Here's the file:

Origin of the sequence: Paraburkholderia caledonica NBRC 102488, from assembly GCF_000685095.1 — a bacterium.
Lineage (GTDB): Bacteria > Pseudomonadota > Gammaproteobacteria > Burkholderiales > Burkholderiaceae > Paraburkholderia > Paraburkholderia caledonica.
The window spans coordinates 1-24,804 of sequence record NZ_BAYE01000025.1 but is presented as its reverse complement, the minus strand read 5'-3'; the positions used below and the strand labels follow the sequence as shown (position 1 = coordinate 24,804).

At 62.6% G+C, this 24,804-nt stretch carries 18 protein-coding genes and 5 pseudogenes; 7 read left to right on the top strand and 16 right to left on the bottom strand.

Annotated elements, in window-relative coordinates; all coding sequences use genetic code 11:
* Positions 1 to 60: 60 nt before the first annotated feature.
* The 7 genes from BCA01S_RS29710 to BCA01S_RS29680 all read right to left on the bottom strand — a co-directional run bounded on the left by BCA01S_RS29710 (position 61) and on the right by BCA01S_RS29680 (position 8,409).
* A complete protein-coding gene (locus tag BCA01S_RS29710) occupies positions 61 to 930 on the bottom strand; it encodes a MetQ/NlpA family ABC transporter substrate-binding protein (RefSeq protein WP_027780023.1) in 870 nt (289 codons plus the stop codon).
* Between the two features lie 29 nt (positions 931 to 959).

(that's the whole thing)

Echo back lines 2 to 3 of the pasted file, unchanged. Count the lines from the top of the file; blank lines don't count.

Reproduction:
Lineage (GTDB): Bacteria > Pseudomonadota > Gammaproteobacteria > Burkholderiales > Burkholderiaceae > Paraburkholderia > Paraburkholderia caledonica.
The window spans coordinates 1-24,804 of sequence record NZ_BAYE01000025.1 but is presented as its reverse complement, the minus strand read 5'-3'; the positions used below and the strand labels follow the sequence as shown (position 1 = coordinate 24,804).